Sea Fever first published by SciFiNow
Strap: This fishermen’s yarn from Neasa Hardiman is part Lovecraft, part The Thing
Sea Fever opens with a spectacular shot under the ocean’s surface, sunlight radiating through the wash above, before something plunges into the water: a fully dressed woman who opens her mouth to gasp for breath before there is a cutaway to the title, and then to a huge drifting jellyfish. The woman is Siobhán (Hermione Corfield), an intelligent, if deeply introverted, student of marine biology – and if what we have seen is her recurring nightmare about drowning, another of her nightmares is about to be realised as she commences course fieldwork which requires her to share close quarters with other people, namely the crew of a fishing vessel.
Fear of drowning pervades the film. The ship’s owner Freya (Connie Nielsen) informs Siobhán that “fishermen don’t swim… ’cause it’s better to go fast, nobody wants to drown slow” – and also tells her that the traces of bioluminous phytoplankton visible in the boat’s wake at night are said to be the glowing tresses of the legendary Niamh Cinn Óir (after whom the boat is named) who, lovesick, “gave herself to the sea” where she now dwells forever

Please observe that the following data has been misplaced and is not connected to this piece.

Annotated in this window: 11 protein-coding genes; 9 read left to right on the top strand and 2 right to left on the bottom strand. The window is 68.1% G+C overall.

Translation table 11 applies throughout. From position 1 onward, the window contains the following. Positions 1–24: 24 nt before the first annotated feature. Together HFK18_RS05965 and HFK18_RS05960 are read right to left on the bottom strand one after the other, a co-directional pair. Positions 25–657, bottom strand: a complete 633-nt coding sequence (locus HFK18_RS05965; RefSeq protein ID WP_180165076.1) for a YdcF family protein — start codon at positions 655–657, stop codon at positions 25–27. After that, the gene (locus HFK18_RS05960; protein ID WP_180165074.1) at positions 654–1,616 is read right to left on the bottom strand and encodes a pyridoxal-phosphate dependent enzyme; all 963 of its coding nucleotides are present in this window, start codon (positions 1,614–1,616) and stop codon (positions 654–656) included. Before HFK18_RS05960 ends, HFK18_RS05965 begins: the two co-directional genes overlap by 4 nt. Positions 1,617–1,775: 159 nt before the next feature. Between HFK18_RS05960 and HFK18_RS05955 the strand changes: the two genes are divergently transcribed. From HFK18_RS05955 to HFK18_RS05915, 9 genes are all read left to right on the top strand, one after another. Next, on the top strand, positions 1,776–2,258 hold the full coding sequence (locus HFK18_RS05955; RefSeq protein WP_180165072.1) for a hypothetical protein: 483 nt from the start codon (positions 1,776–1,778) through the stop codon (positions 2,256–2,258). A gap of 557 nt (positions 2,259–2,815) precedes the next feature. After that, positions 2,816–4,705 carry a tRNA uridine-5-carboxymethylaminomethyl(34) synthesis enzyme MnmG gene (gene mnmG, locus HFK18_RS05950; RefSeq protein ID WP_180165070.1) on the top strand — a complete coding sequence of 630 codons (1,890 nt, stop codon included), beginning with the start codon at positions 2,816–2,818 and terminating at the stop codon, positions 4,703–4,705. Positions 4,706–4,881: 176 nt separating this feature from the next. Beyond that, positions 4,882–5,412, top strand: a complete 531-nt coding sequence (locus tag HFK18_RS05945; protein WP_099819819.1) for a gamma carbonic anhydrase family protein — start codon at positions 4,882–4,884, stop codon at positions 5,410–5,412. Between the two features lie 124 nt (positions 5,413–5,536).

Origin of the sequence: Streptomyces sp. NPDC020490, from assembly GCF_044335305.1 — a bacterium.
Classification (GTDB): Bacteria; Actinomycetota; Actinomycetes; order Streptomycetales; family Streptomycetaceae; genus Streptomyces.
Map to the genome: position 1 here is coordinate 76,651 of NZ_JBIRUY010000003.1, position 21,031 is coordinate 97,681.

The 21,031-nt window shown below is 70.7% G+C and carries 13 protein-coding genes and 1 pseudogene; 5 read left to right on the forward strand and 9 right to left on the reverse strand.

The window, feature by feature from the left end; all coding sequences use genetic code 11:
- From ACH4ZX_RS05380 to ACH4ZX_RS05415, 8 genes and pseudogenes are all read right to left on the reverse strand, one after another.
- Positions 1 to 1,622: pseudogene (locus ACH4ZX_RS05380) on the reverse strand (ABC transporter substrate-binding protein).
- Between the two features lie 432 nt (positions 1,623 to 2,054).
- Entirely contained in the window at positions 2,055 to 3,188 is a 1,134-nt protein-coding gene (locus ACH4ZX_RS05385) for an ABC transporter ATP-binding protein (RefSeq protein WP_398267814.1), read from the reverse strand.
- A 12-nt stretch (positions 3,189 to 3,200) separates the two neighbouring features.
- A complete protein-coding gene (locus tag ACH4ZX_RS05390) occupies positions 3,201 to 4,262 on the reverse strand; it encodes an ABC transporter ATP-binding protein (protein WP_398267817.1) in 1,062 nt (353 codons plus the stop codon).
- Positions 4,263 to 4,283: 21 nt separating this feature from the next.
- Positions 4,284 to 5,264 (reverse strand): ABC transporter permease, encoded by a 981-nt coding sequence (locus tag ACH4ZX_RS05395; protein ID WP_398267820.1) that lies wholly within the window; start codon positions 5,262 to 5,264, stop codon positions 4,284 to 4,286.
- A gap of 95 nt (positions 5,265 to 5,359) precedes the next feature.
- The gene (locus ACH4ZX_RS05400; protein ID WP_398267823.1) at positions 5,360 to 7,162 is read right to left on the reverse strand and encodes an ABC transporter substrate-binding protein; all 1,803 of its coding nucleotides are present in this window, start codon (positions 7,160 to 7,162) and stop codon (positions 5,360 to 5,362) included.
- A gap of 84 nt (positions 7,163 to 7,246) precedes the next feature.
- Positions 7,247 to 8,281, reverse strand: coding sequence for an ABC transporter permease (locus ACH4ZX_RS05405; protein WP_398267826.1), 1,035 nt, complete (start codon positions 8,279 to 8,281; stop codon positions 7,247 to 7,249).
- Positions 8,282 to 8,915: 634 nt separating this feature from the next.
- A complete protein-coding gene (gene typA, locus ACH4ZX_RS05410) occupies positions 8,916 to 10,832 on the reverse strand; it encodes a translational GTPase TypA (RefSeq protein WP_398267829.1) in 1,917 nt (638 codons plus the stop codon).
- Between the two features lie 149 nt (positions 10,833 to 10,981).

This blurring of science and myth comes to characterise writer/director Neasa Hardiman’s Sea Fever, which at first seems to derive its title from sailors’ slang for a kind of psychosis associated with onboard sleep deprivation (the crew work long shifts), but soon acquires a more straightforwardly literal meaning once the vessel has trespassed into an ‘exclusion zone’, and something monstrous attaches itself to the hull, bringing with it parasitic infection and deadly fever. At this point the film reveals itself to be the seaborne equivalent of Ridley Scott’s Alien (1979) and John Carpenter’s The Thing (1982), unleashing bodily invasion and paranoia in a tight space far from any help. “Things happen at sea,” says ship’s mate Johnny (Jack Hickey), demanding that Siobhán relax – but she is desperate to get to the bottom of what is plaguing the ship, and works with the ship’s Syrian engineer Omid (Ardalan Esmaili) to find a way either to keep everyone afloat, or at least not to bring the rest of humanity down with them.
In Hardiman’s ecological yarn, a hadopelagic creature brings the Lovecraftian dread, while the crew, along with their compromised, conscience-heavy captain Gerard (Dougray Scott), anchor everything in realism – even if, in the end, the most grounded person aboard will dive headlong into the realm of mariner’s myth, reenacting Niamh Cinn Öir’s folk tale for real. In between, this is a tense, claustrophobic affair, with moments of genuine awe to offset all the icky body horror and eye abuse.
© Anton Bitel